This declaration is made this         day of                            , 2005. I, ______________, being of sound mind, willfully and voluntarily state my desires concerning medical treatment that would postpone the moment of my death.

Except as specifically provided below, I direct my health care providers to use all medical treatment that would 1) preserve my life, 2) cure or improve my physical or mental condition or 3) reduce or prevent my physical or mental deterioration.

I direct my health care providers to provide me with food and fluids orally, intravenously, by tube, or by other means to the full extent necessary to preserve my life and to assure my optimal health.

I direct that medication be administered to me, including painkillers, provided that this medication is not used to cause my death. I direct that cardiopulmonary resuscitation and all other necessary medical and surgical procedures be used to the full extent necessary to correct, reverse or alleviate life threatening or health impairing conditions and complications arising from those conditions.

I reject any treatment that uses an organ or tissue of another person obtained in a manner that causes, contributes to or hastens that person's death. I also reject any treatments that use an organ or tissue of an unborn or newborn child who has been subject to an induced abortion.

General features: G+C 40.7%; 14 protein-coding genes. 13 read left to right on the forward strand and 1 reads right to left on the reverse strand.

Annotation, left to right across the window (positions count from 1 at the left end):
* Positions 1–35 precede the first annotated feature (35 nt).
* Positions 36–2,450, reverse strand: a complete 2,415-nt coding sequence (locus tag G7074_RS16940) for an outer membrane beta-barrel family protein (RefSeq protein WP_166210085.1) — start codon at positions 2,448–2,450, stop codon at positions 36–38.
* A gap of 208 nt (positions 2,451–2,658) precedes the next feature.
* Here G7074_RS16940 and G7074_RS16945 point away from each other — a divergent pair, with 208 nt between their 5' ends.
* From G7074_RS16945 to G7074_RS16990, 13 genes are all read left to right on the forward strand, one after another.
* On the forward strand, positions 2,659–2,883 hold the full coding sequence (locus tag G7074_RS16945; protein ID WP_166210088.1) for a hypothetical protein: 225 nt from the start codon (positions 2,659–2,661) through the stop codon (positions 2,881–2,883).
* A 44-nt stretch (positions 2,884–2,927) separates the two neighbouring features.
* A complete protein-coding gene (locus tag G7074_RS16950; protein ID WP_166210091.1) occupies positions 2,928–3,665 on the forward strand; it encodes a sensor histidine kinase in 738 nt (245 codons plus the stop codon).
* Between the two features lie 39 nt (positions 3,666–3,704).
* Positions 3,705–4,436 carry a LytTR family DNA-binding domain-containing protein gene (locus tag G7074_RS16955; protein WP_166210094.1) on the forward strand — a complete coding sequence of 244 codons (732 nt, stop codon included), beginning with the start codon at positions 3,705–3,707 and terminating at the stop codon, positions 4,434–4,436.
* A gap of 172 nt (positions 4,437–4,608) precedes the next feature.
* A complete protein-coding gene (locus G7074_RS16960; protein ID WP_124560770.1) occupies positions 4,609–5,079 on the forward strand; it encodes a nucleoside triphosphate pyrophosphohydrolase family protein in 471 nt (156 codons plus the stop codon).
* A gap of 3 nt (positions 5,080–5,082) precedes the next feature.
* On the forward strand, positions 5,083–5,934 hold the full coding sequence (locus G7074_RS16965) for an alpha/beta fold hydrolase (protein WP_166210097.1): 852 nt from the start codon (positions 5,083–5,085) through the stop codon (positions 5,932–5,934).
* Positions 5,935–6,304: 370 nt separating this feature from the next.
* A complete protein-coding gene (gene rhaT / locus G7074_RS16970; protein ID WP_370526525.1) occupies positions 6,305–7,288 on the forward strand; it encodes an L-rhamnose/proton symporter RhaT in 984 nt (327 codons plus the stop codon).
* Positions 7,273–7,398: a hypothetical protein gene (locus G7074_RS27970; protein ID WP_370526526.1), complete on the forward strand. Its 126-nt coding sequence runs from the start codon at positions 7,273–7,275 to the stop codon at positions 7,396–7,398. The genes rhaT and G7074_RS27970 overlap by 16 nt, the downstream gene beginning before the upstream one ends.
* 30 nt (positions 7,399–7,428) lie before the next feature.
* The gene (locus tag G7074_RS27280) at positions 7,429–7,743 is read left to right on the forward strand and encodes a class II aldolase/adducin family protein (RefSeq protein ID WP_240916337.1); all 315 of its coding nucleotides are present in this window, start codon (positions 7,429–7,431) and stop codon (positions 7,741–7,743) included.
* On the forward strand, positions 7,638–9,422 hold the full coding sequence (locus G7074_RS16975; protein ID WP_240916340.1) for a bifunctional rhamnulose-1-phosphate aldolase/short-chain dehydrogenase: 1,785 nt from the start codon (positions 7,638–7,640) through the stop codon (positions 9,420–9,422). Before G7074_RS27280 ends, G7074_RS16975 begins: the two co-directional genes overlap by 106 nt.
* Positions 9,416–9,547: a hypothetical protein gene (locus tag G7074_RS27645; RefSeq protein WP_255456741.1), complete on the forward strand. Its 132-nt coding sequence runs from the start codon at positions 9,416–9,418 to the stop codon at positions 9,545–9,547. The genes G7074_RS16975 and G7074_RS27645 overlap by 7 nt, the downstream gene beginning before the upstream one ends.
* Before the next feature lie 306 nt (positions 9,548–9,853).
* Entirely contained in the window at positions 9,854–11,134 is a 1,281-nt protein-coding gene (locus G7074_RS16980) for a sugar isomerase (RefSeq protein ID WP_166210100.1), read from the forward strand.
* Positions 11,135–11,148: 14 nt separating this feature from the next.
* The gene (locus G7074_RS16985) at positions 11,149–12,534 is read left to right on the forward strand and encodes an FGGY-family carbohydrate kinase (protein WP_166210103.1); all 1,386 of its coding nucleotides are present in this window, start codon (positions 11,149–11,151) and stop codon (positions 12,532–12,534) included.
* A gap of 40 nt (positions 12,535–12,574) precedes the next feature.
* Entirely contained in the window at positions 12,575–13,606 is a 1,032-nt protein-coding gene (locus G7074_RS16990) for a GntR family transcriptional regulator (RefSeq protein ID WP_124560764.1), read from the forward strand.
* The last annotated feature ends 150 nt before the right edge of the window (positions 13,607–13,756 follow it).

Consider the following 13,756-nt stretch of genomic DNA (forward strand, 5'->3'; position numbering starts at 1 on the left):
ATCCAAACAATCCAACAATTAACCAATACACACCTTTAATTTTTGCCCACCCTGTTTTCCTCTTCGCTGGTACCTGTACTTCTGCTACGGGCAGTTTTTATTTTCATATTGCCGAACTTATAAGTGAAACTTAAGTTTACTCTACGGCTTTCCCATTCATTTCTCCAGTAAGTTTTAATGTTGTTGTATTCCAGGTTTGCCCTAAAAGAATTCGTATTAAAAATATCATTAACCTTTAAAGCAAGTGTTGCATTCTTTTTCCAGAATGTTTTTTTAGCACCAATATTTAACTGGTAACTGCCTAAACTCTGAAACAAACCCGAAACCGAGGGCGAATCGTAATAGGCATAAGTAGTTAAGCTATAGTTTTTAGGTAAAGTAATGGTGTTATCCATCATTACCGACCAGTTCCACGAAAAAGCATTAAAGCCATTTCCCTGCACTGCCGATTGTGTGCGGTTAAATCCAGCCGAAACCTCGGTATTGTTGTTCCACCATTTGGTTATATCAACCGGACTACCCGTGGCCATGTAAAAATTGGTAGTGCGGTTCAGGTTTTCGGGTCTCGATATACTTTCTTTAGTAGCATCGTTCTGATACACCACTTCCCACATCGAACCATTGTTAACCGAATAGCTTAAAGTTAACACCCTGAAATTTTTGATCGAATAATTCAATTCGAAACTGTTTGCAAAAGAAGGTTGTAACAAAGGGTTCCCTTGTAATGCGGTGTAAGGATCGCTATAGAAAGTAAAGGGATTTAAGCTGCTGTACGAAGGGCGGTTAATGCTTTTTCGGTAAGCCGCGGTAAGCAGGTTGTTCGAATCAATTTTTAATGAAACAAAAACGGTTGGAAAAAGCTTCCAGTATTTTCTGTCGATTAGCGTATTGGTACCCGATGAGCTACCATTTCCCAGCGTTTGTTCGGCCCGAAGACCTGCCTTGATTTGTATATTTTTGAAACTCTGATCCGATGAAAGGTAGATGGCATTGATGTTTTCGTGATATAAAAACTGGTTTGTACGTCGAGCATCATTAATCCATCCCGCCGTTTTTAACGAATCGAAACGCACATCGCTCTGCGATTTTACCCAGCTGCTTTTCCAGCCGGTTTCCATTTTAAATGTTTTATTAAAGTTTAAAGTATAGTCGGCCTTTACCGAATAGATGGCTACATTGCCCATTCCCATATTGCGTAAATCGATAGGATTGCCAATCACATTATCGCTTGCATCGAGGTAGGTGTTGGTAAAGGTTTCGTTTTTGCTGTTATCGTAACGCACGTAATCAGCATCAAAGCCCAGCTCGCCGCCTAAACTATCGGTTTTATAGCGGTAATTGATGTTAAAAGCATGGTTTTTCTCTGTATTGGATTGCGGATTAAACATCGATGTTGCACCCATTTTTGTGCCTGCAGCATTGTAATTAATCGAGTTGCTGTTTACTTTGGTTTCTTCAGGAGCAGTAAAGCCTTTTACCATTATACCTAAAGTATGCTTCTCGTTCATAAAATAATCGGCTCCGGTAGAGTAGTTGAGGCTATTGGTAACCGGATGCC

I direct that I receive all medical treatment and care to preserve my life without regard to my age, physical or mental ability, the "quality" of my life or the "dignity" of my death.

If I should have an incurable and irreversible injury, disease or illness judged to be a terminal condition by my attending physician who has personally examined me and who considers that even with maximum medical treatment, I have less than three months probable, foreseeable life expectancy, I direct that I not be kept alive artificially through major surgery, chemotherapy and cardiopulmonary resuscitation.

Living Will of ___________
Page 1 of 2

However, in no case do I wish to be deprived of food, fluids and common medications such as antibiotics.